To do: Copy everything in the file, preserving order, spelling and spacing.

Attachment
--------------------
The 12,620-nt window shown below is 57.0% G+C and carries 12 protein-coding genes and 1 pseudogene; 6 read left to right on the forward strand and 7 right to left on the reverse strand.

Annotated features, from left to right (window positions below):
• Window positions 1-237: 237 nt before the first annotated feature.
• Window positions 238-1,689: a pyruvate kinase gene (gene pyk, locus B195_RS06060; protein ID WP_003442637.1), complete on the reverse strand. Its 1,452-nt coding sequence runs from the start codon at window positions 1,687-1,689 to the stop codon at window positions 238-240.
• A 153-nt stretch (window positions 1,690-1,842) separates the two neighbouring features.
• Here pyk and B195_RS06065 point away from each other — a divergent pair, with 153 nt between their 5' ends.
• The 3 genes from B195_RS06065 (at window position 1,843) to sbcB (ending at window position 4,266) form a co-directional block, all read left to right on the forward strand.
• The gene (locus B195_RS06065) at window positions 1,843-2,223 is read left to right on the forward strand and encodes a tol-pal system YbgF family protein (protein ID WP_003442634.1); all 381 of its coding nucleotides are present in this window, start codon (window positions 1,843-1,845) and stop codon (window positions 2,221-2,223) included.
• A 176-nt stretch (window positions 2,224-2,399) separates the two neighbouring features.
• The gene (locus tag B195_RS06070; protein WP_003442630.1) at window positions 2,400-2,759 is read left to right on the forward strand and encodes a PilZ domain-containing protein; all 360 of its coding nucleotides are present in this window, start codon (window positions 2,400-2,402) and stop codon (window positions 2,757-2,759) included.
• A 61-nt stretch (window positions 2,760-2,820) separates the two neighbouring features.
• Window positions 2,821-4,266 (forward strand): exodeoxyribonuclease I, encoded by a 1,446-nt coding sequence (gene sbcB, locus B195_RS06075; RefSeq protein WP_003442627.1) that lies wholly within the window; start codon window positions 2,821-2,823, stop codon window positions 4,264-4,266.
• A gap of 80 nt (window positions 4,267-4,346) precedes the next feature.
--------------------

The 12,620-nt window shown below is 57.0% G+C and carries 12 protein-coding genes and 1 pseudogene; 6 read left to right on the forward strand and 7 right to left on the reverse strand.

Annotated features, from left to right (window positions below):
• Window positions 1-237: 237 nt before the first annotated feature.
• Window positions 238-1,689: a pyruvate kinase gene (gene pyk, locus B195_RS06060; protein ID WP_003442637.1), complete on the reverse strand. Its 1,452-nt coding sequence runs from the start codon at window positions 1,687-1,689 to the stop codon at window positions 238-240.
• A 153-nt stretch (window positions 1,690-1,842) separates the two neighbouring features.
• Here pyk and B195_RS06065 point away from each other — a divergent pair, with 153 nt between their 5' ends.
• The 3 genes from B195_RS06065 (at window position 1,843) to sbcB (ending at window position 4,266) form a co-directional block, all read left to right on the forward strand.
• The gene (locus B195_RS06065) at window positions 1,843-2,223 is read left to right on the forward strand and encodes a tol-pal system YbgF family protein (protein ID WP_003442634.1); all 381 of its coding nucleotides are present in this window, start codon (window positions 1,843-1,845) and stop codon (window positions 2,221-2,223) included.
• A 176-nt stretch (window positions 2,224-2,399) separates the two neighbouring features.
• The gene (locus tag B195_RS06070; protein WP_003442630.1) at window positions 2,400-2,759 is read left to right on the forward strand and encodes a PilZ domain-containing protein; all 360 of its coding nucleotides are present in this window, start codon (window positions 2,400-2,402) and stop codon (window positions 2,757-2,759) included.
• A 61-nt stretch (window positions 2,760-2,820) separates the two neighbouring features.
• Window positions 2,821-4,266 (forward strand): exodeoxyribonuclease I, encoded by a 1,446-nt coding sequence (gene sbcB, locus B195_RS06075; RefSeq protein WP_003442627.1) that lies wholly within the window; start codon window positions 2,821-2,823, stop codon window positions 4,264-4,266.
• A gap of 80 nt (window positions 4,267-4,346) precedes the next feature.